“Each State Party shall ensure in its legal system that the victim of an act of torture obtains redress and has an enforceable right to fair and adequate compensation, including the means for as full rehabilitation as possible.”

The CAT’s specification that states are to implement civil claims that provide for “an enforceable right to fair and adequate compensation” suggests that the CAT is concerned not simply with imposing punitive, quasi-criminal measures against torturers, but rather with implementation of an effective means for torture victims to be compensated for their injuries. A system of vicarious liability for torture is therefore more consistent with goals of the CAT as expressed in Article 14, as this would increase the likelihood of full reparations being made to torture victims. This is because vicarious liability is specifically geared towards making tort victims whole, whereas a system of pure individual liability emphasizes concern at seeing a wrong-doer punished.

Instead of incorporating this broad goal of repairing torture victims to the fullest extent possible, as articulated by the CAT, the U.S. Congress made plain its desire to see that only morally culpable wrong-doers were to be held financially culpable under the TVPA. This same legislative background is nonexistent when it comes to the ATS, however, making the Court’s analysis in Mohamad irrelevant to their ultimate determination of the similar question posed by Kiobel.

-Susan

Why Royal Dutch Petroleum is Wrong About the Liability of Pirates, Inc.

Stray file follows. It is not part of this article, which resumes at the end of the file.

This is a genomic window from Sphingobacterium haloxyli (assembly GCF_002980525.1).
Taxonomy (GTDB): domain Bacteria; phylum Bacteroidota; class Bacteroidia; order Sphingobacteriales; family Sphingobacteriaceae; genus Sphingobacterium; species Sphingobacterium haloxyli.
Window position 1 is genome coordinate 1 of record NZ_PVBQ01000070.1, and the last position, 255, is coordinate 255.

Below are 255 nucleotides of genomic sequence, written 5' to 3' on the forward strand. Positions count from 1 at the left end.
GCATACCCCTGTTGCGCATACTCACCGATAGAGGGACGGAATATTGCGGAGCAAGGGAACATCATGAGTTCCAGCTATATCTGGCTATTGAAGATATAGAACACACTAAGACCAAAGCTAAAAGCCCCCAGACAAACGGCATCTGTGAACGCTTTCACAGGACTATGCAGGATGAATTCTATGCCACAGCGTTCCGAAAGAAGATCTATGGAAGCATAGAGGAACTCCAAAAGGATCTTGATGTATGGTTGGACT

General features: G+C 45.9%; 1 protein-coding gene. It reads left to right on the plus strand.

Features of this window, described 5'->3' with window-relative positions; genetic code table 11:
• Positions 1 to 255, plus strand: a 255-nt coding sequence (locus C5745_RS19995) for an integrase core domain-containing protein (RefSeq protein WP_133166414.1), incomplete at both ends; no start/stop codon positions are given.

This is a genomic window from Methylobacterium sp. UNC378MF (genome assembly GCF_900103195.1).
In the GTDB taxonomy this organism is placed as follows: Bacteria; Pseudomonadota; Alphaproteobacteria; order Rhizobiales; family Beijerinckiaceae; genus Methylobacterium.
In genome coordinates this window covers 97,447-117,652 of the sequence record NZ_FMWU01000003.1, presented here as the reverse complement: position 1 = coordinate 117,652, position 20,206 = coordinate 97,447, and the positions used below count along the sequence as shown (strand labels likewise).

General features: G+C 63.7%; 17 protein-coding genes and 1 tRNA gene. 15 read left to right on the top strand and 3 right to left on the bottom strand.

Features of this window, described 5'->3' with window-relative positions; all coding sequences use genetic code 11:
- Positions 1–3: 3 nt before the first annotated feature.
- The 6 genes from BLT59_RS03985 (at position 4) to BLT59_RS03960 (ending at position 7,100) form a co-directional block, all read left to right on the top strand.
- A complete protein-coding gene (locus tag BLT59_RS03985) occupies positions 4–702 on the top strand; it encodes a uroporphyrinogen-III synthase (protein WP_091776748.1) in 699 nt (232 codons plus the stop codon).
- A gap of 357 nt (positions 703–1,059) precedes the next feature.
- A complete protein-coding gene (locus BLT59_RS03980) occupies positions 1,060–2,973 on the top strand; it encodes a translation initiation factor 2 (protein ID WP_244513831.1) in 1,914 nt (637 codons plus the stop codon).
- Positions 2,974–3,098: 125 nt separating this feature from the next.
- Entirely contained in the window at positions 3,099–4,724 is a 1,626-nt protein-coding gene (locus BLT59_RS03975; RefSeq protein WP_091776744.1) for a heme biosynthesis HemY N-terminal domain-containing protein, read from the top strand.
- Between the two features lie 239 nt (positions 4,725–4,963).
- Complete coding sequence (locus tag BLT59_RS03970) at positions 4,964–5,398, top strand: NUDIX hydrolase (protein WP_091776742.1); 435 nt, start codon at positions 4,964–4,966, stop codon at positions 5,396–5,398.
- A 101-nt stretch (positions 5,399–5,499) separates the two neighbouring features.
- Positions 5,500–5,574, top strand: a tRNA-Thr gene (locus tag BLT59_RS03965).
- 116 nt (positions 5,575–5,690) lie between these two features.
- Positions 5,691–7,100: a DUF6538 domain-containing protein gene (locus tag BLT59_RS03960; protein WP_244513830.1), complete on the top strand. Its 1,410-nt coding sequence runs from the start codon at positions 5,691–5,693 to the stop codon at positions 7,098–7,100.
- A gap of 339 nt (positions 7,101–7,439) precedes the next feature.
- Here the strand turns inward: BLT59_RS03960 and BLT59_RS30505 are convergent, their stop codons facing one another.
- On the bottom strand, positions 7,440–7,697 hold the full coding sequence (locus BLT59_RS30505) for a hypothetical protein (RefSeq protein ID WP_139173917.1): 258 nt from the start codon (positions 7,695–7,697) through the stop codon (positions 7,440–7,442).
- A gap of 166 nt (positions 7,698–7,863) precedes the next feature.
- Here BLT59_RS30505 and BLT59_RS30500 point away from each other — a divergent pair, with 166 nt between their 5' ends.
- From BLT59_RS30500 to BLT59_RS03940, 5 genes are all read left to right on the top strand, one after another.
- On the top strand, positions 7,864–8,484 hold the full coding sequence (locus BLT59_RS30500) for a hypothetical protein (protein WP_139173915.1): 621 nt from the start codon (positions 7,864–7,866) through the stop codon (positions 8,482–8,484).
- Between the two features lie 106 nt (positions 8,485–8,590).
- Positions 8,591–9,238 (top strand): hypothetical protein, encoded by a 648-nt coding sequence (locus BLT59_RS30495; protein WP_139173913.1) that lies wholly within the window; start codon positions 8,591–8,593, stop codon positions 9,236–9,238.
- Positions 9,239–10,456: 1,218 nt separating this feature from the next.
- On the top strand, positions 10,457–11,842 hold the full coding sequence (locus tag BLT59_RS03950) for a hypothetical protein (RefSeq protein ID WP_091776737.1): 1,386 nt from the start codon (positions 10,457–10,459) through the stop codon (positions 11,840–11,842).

During the Kiobel oral arguments, following a discussion between Breyer and counsel for the Respondents Royal Dutch Petroleum/Shell regarding whether corporations could ever be liable under international law, the example of “Pirates, Inc.” was predictably trotted out for a hypothetical test drive. Justice Breyer asked Shell whether Blackbeard could have avoided liability for any claims on his booty from pirate victims bringing civil actions against him, simply by turning his pirate enterprise into an incorporated entity. Respondents answered with an emphatic “yes,” claiming that damages for a tort alleging piracy in violation of the law of nations were limited to the value of the ship that carried out the piracy:

JUSTICE BREYER: […] Do you think in the 18th century if they’d brought Pirates, Incorporated, and we get all their gold, and Blackbeard gets up and he says, oh, it isn’t me; it’s the corporation — do you think that they would have then said: Oh, I see, it’s a corporation. Good-bye. Go home.

MS. SULLIVAN: Justice Breyer, yes, the corporation would not be liable.

[…]

JUSTICE BREYER: What source have you for that proposition?

MS. SULLIVAN: [L]ook to Justice Story in U.S. v. Smith, cited in the Respondents’ brief at footnote 12. It looks to piracy. And piracy is allowed — in rem actions. You could seize the ship with which the piracy was committed, as you could later slave trading ships. But you could not seize another ship, and you could not seize the assets of the corporation.

But Royal Dutch Petroleum was mistaken in its account of civil liability for piracy; both international law and U.S. law have repeatedly held that just the opposite is true.

As an initial matter, Respondents’ citation to U.S. v. Smith is inapposite. In rem jurisdiction plays no part in that case; rather, it concerned jurisdiction to define the crime of piracy.

But Respondents were also wrong in asserting that civil liability for piracy was limited to the value of the ship that made the illegal capture. Yes, in rem jurisdiction did play a part in admiralty and prize law, but not in the context Respondents are asserting. Eighteenth century U.S. case law is clear: the owners of ships that violate international law are liable to the full extent of the damage caused. You could indeed seize another ship beyond the one that engaged in the piratical act, and any other assets of the principal besides, to recover for damages caused by the torts of an agent.